60 Days of Rosé #14 | Domaine de la Prebende | Beaujolais Rosé | $13.99
Fertilized with natural compost from only 7.4 acres of land in Beaujolais and fermented naturally, this fresh n’ snappy rosé is a rare delicacy – santé!
From kermitlynch.com –
- Varietal: Gamay
- Vine Age: 3-70 years
- Soil Type: Granite
- Vineyard Area: 3 Hectares (only 7.4 acres!)
- Hand harvested
- Vines are fertilized with natural compost
- Yields are severely limited by both pruning and green harvest, even for the grapes that go into the Nouveau
- Grapes are harvested manually and vinified without SO2
- Wines are fermented naturally
- Rosé made by direct press
- Full malolactic fermentation
- Vinfied and aged in stainless steel tank
- Aged for 3 months before bottling
Domaine de la Prébende –
Domaine de la Prébende Domaine de la Prébende produces a deeply mineral Beaujolais from a predominantly clay and limestone terroir, a rarity in a region dominated by granite soils. “Une prébende” essentially means “a tax,” and the domaine sits on the location where monks used to collect taxes from the villagers. As Ghislaine Dupeuble puts it, “Monks didn’t like to own low end vineyards!”
The grapes are harvested manually and vinified completely without SO2. The wines are not chaptalized, filtered, or degassed and only natural yeasts are used for the fermentation.
The wines of Dupeuble represent some of the best values in the Beaujolais today and are widely regarded for their very high quality and eminently reasonable price.
In the hamlet of Le Breuil, deep in the southern Beaujolais and perched above a narrow creek, the Domaine Dupeuble has been running almost continuously since 1512. The name of the domaine has changed just three times in its history, most recently when the last heir, Anna Asmaquer, married Jules Dupeuble in 1919. Anna’s son Paul, and her grand children Ghislaine and Stéphane Dupeuble, manage the domaine. Kermit first met Ghislaine and Stéphane’s father, Damien, for lunch in Paris in the late 1980s, and thus began the annual tradition of blending the KLWM Beaujolais Nouveau.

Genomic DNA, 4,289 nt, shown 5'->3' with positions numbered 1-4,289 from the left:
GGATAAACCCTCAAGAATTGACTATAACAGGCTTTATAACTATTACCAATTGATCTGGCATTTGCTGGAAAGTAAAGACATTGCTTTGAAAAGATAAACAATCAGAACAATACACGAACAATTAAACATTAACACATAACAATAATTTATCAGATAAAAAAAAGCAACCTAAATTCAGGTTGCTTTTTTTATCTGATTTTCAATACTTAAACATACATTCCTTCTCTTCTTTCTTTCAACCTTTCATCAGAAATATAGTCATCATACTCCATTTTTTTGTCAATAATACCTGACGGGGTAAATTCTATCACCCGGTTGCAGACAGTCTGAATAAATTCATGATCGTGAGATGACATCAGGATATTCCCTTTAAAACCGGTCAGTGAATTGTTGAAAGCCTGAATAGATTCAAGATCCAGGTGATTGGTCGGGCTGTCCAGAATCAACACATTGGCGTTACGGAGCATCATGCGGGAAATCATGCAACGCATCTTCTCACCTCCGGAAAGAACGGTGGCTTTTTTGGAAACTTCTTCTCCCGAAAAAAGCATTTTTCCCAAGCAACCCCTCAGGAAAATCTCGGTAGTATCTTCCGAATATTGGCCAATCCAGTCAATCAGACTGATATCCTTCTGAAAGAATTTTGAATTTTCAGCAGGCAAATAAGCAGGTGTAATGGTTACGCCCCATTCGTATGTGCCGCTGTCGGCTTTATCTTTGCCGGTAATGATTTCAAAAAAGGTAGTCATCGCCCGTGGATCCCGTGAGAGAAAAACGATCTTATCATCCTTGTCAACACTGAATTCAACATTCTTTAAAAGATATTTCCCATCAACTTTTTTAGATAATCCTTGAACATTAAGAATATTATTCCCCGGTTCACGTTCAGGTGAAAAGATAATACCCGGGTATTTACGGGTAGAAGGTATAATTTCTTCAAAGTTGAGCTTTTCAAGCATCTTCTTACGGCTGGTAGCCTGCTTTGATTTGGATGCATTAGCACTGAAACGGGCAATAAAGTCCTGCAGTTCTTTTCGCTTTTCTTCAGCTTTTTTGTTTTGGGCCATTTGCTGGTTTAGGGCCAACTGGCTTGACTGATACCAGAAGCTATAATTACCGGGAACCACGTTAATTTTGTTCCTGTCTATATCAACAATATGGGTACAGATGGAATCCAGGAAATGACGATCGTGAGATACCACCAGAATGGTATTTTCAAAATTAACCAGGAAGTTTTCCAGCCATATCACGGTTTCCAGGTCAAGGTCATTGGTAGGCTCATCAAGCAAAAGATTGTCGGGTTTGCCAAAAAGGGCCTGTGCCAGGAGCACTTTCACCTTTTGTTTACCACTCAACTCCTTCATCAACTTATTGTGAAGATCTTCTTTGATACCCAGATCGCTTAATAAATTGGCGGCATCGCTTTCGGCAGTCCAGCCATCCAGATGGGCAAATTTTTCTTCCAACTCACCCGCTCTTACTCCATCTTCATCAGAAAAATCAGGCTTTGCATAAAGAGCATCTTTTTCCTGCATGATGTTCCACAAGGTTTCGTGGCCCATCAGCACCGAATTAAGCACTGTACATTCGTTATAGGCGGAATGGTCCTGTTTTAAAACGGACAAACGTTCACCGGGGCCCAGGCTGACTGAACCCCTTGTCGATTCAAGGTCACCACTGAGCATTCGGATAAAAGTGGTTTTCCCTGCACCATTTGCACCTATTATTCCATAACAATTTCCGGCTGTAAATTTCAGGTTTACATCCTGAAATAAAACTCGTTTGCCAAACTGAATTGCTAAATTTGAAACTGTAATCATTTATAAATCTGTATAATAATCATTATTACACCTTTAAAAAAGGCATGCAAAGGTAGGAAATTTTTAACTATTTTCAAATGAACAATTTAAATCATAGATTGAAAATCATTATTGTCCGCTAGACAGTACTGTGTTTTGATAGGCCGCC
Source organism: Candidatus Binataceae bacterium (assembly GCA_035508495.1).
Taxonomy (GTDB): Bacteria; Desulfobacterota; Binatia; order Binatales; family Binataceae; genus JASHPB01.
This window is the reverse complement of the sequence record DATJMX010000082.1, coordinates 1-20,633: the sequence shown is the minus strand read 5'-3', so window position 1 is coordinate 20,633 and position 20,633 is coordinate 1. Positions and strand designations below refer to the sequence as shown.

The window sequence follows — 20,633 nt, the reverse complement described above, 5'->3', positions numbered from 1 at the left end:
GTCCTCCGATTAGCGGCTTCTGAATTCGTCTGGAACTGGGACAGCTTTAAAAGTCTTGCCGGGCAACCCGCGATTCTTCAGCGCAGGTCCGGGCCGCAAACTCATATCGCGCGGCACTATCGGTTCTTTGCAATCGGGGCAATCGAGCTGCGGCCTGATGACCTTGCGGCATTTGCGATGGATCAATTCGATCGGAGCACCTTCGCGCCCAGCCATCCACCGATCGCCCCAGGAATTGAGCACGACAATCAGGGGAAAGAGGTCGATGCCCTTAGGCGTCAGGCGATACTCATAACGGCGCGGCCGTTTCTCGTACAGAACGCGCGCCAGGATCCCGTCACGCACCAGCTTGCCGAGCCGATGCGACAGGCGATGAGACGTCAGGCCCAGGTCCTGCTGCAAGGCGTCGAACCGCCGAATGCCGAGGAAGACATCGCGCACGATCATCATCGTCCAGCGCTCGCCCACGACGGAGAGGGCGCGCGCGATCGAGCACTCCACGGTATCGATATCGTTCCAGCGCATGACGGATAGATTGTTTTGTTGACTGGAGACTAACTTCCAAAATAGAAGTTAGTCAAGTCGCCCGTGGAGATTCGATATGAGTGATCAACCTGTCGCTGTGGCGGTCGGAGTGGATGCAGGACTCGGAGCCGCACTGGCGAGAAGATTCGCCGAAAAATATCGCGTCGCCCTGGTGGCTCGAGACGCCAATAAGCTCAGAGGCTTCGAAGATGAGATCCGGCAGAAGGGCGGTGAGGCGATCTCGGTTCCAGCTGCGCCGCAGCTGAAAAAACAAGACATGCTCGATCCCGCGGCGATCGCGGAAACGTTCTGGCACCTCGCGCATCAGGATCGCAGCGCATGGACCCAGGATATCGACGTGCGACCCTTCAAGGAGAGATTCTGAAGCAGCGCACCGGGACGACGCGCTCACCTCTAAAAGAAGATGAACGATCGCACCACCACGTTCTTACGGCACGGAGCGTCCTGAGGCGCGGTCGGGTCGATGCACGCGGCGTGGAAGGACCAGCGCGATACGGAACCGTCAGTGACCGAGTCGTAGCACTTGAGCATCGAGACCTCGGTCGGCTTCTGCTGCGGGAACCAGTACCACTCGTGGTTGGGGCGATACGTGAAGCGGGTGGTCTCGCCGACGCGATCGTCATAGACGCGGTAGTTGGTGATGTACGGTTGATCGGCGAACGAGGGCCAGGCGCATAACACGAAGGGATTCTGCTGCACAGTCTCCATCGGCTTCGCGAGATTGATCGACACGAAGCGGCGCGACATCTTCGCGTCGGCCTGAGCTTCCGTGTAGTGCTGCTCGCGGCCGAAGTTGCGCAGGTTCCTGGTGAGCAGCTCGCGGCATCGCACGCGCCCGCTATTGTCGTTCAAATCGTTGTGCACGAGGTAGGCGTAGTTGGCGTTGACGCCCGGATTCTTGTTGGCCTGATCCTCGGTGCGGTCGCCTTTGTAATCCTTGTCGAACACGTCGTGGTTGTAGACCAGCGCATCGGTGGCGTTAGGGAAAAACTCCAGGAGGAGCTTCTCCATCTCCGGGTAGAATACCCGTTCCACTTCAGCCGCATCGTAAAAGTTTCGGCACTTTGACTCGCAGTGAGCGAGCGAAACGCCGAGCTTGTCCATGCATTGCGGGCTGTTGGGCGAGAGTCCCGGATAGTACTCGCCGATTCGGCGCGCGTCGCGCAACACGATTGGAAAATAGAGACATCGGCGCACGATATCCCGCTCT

Tradition runs deep in the family, but each generation has also managed to add something new, including increasing the property. Today it is comprised of one hundred hectares, about forty percent of which is consecrated to vineyards. Strong advocates of the lutte raisonnée approach to vineyard work, they tend their vines without the use of any chemicals or synthetic fertilizers. The vineyards, planted primarily to Gamay, face Southeast, South, and Southwest, and about two thirds of the property is on granite-based soil.